Alaska’s biggest reality show staged its first episode on the streets and trails of the state’s largest city as the snow fell heavy on Saturday.
The ceremonial start of the Iditarod Trail Sled Dog Race was absolutely meaningless in terms of the competition – no times were kept, no advantages lost or gained – but Anchorage residents lined the city’s more accessible trails to cheer on the 49 teams headed far north toward Nome, the legendary City of the Golden Beaches.
The starting field was three teams larger than the Covid-19 shrunken start list for the 2021 Iditarod, but still a shadow of what the race was in its heyday. More than 100 teams toed the start line in 2008, and the last decade opened with a field of more than 70.
But the self-proclaimed Last Great Race has faced tough sledding in recent years, in part of its own making and in part due to the actions of animal-rights activists who consider a 1,000-mile run over the course of seven or eight days too much to ask of even the best-trained canines.
A bigger problem, however, might be the race rules that make it both difficult and costly to get into the game. The rules were imposed to keep less experienced competitors out of the race back when the Iditarod was more of a wilderness challenge than the checkpoint-to-checkpoint race of today.
Modern Iditarods rarely see any musher use their race-required safety gear, which includes an Arctic sleeping bag, snowshoes and an ax for cutting firewood. And the mushers carry signaling devices that connect to the satellites of the Global Positioning System (GPS) that enable them to call for help if they believe it is needed.
The last of the truly Last Great Races might have been run in 2014, the year before Iditarod officials decided that crossing the Alaska Range in snow-short years was too difficult and moved the race start to Fairbanks.
Once tough trail had been considered one of the elements that made the race as demanding of the dog drivers as of the dogs, which are as happy to run on bare ground as on snow. That changed with the 2015 Fairbanks start amid fears someone might get hurt trying to descend the rocky trail from Rainy Pass, the high point in the range, to the Tatina River on the south side of the mountains.
None of this mattered much today, however, when many in Anchorage did what they have become accustomed to doing for years on the first Saturday of March: Organize a party to break the winter doldrums while cheering on some committed dogs before getting back to work and largely forgetting about Iditarod until a winner reaches Nome, if not forgetting about Iditarod altogether.
Sled dog racing is an old sport in a world that has largely moved on to new sports promising more action and excitement. Witness the Winter Olympics Games of only weeks ago with much attention devoted to “big air” and the few endurance sports, such as Nordic skiing, staged so as to maximize the sense of speed.
The Games organizers have shown little interest in sled-dog spots.
A sled dog race was staged as a demonstration sport at the Winter Olympics in Lillehammer, Norway in 1994 – the second time it made such an appearance at the Olympics – but the International Olympic Committee (IOC) turned thumbs down on making it an official event.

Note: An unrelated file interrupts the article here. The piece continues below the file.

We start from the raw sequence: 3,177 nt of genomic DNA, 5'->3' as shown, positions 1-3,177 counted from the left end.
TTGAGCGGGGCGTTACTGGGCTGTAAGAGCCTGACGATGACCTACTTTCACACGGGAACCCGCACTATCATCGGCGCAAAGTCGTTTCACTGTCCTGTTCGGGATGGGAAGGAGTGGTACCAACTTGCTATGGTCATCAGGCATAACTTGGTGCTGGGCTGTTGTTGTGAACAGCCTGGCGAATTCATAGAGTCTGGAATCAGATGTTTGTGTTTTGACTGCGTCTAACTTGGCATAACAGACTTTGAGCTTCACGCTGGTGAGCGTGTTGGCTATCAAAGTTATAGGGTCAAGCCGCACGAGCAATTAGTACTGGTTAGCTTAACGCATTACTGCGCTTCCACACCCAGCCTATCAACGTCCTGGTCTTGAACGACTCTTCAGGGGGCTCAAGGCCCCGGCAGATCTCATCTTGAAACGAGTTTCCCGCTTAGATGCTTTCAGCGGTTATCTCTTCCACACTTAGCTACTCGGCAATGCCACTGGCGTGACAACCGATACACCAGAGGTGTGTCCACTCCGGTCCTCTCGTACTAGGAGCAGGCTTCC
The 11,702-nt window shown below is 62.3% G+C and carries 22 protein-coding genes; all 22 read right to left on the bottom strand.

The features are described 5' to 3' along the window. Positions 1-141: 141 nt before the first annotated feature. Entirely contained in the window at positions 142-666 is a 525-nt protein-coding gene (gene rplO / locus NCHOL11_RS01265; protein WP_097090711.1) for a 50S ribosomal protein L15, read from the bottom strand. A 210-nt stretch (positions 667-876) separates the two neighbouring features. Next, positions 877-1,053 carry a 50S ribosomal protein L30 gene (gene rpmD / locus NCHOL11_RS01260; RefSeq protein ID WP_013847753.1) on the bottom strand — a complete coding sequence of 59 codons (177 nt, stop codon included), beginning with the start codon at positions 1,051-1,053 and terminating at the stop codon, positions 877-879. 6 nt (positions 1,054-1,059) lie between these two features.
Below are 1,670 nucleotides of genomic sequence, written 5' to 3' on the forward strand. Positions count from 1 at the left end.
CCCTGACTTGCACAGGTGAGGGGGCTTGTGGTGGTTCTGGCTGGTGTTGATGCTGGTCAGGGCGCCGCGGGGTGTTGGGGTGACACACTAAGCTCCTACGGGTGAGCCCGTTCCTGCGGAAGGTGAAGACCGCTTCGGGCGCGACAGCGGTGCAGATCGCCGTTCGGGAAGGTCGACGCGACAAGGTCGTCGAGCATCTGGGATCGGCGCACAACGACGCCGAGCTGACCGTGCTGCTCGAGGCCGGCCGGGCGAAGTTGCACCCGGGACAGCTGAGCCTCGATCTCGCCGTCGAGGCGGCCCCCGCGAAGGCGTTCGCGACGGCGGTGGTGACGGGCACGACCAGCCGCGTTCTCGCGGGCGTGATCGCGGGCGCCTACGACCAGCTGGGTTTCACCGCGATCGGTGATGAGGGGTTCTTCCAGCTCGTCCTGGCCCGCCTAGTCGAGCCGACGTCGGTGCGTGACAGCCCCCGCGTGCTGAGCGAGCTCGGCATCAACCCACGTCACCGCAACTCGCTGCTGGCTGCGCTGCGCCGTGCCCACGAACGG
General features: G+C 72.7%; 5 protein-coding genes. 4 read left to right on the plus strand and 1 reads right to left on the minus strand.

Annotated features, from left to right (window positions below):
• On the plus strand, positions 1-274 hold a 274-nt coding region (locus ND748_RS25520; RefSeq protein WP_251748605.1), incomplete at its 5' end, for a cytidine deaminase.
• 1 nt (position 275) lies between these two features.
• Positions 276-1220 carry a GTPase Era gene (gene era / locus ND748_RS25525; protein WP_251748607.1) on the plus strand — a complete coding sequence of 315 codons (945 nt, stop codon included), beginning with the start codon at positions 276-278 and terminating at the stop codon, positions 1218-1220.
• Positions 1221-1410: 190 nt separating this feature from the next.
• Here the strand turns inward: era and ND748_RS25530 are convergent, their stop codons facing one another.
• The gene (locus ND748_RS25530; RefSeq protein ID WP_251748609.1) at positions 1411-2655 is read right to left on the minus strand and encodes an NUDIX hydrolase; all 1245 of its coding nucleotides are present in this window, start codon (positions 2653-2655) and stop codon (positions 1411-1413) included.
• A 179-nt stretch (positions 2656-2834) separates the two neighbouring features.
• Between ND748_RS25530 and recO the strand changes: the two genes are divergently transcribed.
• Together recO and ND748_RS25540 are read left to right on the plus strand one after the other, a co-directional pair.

There has been no talk of adding the sport to the Olympics since then, possibly since the IOC has problematic drug rules that apply to all sports. Testing is done by an independent body, and athletes are subject to out-of-competition testing.
Dog mushers have largely opposed out-of-competition of testing of their dogs, and the Iditarod, instead of turning its drug testing over to an independent body, has only made its program more insular and secretive since Iditarod champion Dallas Seavey was found to have doped dogs in Nome in 2017.
Seavey claimed he didn’t do it, launched a public-relations campaign to fight the charge, and the Iditarod eventually bowed to his claim that saboteurs – possibly animal rights activists, possibly a jealous competitor – slipped his dogs the dope.
Iditarod never conducted any sort of real investigation into whether or not that could have happened, dismissed then drug testing chief Morrie Craig, later refused to review a report he’d compiled with the help of a group of doping experts who concluded the dope was most likely dispensed while members of Team Seavey were with the dogs in the Nome dog lot, and began offering mushers better advise on how to avoid having dogs test positive for drugs by cutting off the doping prior to competition.
Seavey was notably the only Iditarod musher ever publicly revealed to have been caught with drugged dogs, though some former Iditarod board members have said there were other cases of dopped dogs that were hushed up.
Canadian Dick Pound, former president of the World Anti-Doping Agency (WADA) and former vice-president of the IOC), long ago warned that doping programs run by competition organizers are destined to be ineffective.
“There is virtually no incentive out there to catch anyone,” he told the Play the Game Conference in 2013. “It makes sports leaders look bad, and it makes national leaders look bad. Stakeholders want to demonstrate numerical compliance with test requirements. But there is no incentive to identify dopers.”
The IOC turned its testing over to an independent body two years after Pound made those observations. There has been no talking of sled-dog racing in the Olympics since then.
The dogs for their part likely don’t care, and there is a valid argument to be made that some drugs could make it easier and more pleasant for them to venture out into the wilderness to do what they love to do: run.